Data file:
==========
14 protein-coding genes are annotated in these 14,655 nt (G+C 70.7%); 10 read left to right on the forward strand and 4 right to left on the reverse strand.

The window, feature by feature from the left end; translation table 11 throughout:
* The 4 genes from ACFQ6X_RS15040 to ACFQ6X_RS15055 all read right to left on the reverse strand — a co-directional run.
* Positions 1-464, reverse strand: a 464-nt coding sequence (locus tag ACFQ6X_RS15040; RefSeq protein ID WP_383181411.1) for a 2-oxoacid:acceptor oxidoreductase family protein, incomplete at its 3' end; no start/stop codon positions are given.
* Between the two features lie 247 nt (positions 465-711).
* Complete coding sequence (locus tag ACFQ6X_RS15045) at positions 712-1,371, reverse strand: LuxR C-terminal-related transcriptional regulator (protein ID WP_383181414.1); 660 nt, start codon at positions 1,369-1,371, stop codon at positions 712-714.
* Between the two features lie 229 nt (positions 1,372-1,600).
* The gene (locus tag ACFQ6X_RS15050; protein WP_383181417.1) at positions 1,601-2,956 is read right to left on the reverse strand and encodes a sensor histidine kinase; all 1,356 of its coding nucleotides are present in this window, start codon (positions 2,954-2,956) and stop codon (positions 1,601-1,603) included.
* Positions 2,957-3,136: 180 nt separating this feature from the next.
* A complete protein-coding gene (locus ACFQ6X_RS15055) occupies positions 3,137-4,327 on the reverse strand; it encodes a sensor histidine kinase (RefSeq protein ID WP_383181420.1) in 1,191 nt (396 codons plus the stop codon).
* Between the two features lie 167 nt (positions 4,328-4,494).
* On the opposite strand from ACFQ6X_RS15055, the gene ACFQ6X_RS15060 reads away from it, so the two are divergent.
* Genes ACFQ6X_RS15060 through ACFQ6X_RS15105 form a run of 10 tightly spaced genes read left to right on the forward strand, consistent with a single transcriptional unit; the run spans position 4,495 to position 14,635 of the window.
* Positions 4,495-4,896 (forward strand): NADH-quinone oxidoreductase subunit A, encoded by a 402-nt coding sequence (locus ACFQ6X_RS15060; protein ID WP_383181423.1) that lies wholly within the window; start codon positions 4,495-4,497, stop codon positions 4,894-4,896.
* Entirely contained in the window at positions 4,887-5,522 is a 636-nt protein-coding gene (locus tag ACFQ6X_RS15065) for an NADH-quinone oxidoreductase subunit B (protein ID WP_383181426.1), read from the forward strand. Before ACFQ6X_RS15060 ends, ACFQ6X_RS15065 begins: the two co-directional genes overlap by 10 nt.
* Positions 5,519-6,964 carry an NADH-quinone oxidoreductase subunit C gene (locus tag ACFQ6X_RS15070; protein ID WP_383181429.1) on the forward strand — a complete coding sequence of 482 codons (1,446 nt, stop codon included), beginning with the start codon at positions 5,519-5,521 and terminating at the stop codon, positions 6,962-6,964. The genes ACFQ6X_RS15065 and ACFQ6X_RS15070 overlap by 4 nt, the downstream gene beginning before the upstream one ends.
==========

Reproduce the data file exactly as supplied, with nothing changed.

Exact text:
14 protein-coding genes are annotated in these 14,655 nt (G+C 70.7%); 10 read left to right on the forward strand and 4 right to left on the reverse strand.

The window, feature by feature from the left end; translation table 11 throughout:
* The 4 genes from ACFQ6X_RS15040 to ACFQ6X_RS15055 all read right to left on the reverse strand — a co-directional run.
* Positions 1-464, reverse strand: a 464-nt coding sequence (locus tag ACFQ6X_RS15040; RefSeq protein ID WP_383181411.1) for a 2-oxoacid:acceptor oxidoreductase family protein, incomplete at its 3' end; no start/stop codon positions are given.
* Between the two features lie 247 nt (positions 465-711).
* Complete coding sequence (locus tag ACFQ6X_RS15045) at positions 712-1,371, reverse strand: LuxR C-terminal-related transcriptional regulator (protein ID WP_383181414.1); 660 nt, start codon at positions 1,369-1,371, stop codon at positions 712-714.
* Between the two features lie 229 nt (positions 1,372-1,600).
* The gene (locus tag ACFQ6X_RS15050; protein WP_383181417.1) at positions 1,601-2,956 is read right to left on the reverse strand and encodes a sensor histidine kinase; all 1,356 of its coding nucleotides are present in this window, start codon (positions 2,954-2,956) and stop codon (positions 1,601-1,603) included.
* Positions 2,957-3,136: 180 nt separating this feature from the next.
* A complete protein-coding gene (locus ACFQ6X_RS15055) occupies positions 3,137-4,327 on the reverse strand; it encodes a sensor histidine kinase (RefSeq protein ID WP_383181420.1) in 1,191 nt (396 codons plus the stop codon).
* Between the two features lie 167 nt (positions 4,328-4,494).
* On the opposite strand from ACFQ6X_RS15055, the gene ACFQ6X_RS15060 reads away from it, so the two are divergent.
* Genes ACFQ6X_RS15060 through ACFQ6X_RS15105 form a run of 10 tightly spaced genes read left to right on the forward strand, consistent with a single transcriptional unit; the run spans position 4,495 to position 14,635 of the window.
* Positions 4,495-4,896 (forward strand): NADH-quinone oxidoreductase subunit A, encoded by a 402-nt coding sequence (locus ACFQ6X_RS15060; protein ID WP_383181423.1) that lies wholly within the window; start codon positions 4,495-4,497, stop codon positions 4,894-4,896.
* Entirely contained in the window at positions 4,887-5,522 is a 636-nt protein-coding gene (locus tag ACFQ6X_RS15065) for an NADH-quinone oxidoreductase subunit B (protein ID WP_383181426.1), read from the forward strand. Before ACFQ6X_RS15060 ends, ACFQ6X_RS15065 begins: the two co-directional genes overlap by 10 nt.
* Positions 5,519-6,964 carry an NADH-quinone oxidoreductase subunit C gene (locus tag ACFQ6X_RS15070; protein ID WP_383181429.1) on the forward strand — a complete coding sequence of 482 codons (1,446 nt, stop codon included), beginning with the start codon at positions 5,519-5,521 and terminating at the stop codon, positions 6,962-6,964. The genes ACFQ6X_RS15065 and ACFQ6X_RS15070 overlap by 4 nt, the downstream gene beginning before the upstream one ends.